Wednesday, July 20, 2011

Summer Days and a Good Read

Summer Educational Post by Alice Knisley Matthias
Summer days and a good read have always been a pairing as enjoyable as an ice cream cone and colored sprinkles.  Use the summer vacation to help encourage school-age readers to read what they are interested in and nurture the idea of reading as an activity of leisure.  Maybe there is a topic or a person that was a focus of a class assignment that can be expanded upon or a book title a young reader may have heard about.  Whatever the topic, use this time of year to help children view reading not as something they “have to do” but find the love for making it something they “want to do.”
Many studies have shown that it is best to try to avoid the dreaded “summer brain drain” by keeping readers on track during a vacation period and avoid sliding backward in reading ability gained during the academic school calendar.  Part of that philosophy is the idea to find what a reader is interested in and allow the child to read about that topic during vacation time.  Try to find out what sparked an interest in a child during the school year and expand on the subject area.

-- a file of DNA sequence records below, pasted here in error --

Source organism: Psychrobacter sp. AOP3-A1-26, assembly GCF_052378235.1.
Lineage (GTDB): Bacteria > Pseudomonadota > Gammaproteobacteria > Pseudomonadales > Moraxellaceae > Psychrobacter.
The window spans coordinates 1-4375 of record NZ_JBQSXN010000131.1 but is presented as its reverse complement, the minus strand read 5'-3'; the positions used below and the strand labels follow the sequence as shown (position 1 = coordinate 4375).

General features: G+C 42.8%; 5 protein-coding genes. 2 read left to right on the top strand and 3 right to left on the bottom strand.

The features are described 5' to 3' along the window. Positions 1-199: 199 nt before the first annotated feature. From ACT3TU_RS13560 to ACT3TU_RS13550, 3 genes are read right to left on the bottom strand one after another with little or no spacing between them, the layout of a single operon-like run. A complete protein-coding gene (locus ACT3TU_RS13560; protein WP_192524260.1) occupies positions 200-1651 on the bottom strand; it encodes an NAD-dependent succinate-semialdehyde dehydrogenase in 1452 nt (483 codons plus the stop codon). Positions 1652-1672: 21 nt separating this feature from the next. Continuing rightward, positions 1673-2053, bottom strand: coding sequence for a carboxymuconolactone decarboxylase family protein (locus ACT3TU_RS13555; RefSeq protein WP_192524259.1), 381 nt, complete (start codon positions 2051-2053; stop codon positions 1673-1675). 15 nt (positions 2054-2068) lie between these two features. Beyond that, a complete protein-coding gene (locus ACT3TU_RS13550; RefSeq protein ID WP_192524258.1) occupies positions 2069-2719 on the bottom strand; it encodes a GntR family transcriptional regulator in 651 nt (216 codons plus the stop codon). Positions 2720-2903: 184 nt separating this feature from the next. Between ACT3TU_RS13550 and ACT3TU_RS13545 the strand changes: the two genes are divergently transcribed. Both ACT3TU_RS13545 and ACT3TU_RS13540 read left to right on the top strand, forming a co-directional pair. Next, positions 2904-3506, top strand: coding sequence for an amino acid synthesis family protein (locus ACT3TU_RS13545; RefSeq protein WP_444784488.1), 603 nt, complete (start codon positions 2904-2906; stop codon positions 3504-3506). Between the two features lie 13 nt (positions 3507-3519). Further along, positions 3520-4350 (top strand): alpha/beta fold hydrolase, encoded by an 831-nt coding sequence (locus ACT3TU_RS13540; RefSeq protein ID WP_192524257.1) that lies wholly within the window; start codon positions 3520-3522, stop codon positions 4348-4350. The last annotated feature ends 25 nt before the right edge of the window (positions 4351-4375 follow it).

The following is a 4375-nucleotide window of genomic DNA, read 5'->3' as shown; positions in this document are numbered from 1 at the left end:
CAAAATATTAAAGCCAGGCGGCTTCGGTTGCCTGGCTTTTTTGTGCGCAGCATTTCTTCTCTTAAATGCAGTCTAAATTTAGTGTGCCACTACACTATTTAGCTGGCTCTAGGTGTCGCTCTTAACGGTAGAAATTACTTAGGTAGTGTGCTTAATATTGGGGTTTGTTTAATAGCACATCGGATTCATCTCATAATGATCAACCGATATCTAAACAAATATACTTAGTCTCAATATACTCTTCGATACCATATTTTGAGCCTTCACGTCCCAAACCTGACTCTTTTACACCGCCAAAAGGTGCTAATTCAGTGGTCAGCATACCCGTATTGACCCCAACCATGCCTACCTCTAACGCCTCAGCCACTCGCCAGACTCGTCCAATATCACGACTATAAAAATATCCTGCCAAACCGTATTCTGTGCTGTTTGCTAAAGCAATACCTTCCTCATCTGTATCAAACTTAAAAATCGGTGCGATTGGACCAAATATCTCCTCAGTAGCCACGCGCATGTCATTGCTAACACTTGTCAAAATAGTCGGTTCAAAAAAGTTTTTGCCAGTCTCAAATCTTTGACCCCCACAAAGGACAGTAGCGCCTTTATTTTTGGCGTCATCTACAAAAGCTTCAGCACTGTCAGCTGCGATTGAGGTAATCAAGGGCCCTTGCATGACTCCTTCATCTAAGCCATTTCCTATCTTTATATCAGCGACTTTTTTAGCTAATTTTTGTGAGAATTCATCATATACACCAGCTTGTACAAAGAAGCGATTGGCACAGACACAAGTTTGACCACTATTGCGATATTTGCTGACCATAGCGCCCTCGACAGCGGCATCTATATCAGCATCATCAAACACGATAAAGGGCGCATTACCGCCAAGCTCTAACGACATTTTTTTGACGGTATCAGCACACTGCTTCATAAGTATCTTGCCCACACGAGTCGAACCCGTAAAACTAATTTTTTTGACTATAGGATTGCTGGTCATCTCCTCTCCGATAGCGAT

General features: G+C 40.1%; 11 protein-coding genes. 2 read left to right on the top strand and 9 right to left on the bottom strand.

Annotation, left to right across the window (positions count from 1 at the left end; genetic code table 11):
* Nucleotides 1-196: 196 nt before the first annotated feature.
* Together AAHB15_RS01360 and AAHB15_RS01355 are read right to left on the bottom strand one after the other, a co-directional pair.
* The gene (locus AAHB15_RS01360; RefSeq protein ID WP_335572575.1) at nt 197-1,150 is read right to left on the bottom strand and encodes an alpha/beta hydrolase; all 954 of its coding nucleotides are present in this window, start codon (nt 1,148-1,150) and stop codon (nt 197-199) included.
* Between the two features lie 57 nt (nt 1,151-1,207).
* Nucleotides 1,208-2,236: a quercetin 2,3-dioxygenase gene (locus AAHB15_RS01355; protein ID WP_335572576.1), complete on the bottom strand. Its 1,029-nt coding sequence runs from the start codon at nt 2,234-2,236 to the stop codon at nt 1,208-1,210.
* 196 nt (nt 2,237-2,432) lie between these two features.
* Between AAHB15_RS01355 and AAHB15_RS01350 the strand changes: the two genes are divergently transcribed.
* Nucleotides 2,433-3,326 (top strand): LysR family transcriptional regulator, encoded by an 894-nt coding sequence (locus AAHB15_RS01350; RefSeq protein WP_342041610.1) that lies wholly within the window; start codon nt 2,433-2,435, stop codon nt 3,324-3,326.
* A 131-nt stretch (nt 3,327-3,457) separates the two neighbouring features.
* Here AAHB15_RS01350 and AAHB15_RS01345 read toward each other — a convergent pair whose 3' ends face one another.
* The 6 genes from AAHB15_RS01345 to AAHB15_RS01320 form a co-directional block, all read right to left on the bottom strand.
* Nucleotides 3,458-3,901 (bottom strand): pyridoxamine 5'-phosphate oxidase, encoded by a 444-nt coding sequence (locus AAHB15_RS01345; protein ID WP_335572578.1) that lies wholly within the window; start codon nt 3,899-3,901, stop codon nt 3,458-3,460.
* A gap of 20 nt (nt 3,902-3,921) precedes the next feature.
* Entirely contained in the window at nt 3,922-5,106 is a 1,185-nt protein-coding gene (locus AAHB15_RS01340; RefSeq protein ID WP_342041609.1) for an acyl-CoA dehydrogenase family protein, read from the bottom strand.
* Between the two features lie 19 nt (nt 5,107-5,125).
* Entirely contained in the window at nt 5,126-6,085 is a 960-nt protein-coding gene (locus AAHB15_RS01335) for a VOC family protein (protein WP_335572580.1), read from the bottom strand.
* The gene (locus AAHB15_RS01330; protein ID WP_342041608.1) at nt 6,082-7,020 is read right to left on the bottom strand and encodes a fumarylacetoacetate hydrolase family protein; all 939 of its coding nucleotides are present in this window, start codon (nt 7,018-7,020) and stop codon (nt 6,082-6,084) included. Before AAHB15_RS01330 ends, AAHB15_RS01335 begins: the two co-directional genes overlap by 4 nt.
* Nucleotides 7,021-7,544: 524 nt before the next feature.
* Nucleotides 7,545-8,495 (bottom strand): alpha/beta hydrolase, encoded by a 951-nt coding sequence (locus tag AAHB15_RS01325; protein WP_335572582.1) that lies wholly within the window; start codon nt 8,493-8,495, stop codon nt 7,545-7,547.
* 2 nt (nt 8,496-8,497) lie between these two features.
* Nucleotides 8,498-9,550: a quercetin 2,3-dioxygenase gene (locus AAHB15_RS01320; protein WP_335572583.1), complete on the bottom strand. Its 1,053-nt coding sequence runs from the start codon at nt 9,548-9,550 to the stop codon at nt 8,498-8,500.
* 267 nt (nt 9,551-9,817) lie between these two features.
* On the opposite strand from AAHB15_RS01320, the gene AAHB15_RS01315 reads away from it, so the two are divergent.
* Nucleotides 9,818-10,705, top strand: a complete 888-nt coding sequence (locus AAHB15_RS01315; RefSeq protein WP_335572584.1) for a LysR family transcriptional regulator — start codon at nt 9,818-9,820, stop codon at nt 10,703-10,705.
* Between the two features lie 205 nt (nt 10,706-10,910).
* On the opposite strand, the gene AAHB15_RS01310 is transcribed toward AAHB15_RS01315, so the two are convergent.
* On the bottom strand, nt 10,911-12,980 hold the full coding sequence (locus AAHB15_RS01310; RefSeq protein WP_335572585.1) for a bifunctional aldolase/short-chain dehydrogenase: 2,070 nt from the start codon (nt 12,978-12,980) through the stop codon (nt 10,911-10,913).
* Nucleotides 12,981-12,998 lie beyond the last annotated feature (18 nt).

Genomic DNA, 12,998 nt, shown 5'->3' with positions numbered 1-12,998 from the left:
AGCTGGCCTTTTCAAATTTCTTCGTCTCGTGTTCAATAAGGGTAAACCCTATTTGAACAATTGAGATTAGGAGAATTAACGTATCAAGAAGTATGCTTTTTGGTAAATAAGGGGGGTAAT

For emergent readers, or students who are struggling, new research from the University of California Davis School of Veterinary Medicine reveals that a child can build confidence in reading skills by reading aloud to a pet.  The study focused on children ranging in age from 6 to 12 years old who read aloud to therapy dogs for intervals of time of approximately 15 to 20 minutes.  The key to the study was the fact that the children read the passages aloud to “listeners” who appeared to be engaged in what was being read to them.  The way text is decoded and comprehended differs when a child is not just reading, but verbalizing speech, in the process as well. 
At the conclusion of the study, many children reported  feeling more relaxed after reading to the dogs and the parents noted how much more comfortable and confident the children appeared to be with their reading ability.
This process works best with a dog, or cat, or any animal that appears to be engaged in what is being read to them.  One of the coauthors of the study says you shouldn’t dismiss a guinea pig, bird, hamster or a pet fish as a potential audience.  Anything that gets a child to reads aloud is a big help and beneficial to reading comprehension and confidence.   

Illustration by Jan Cornebise and is copyrighted by Stories for Children Publishing, LLC - All rights reserved 2011


  1. I will definitely pass this along. I love the idea of encouraging young readers to read to their pets. Very cool! And after teaching 35 years, I know it's absolutely true that the more you read the better you get at reading. Great topic, Virginia!



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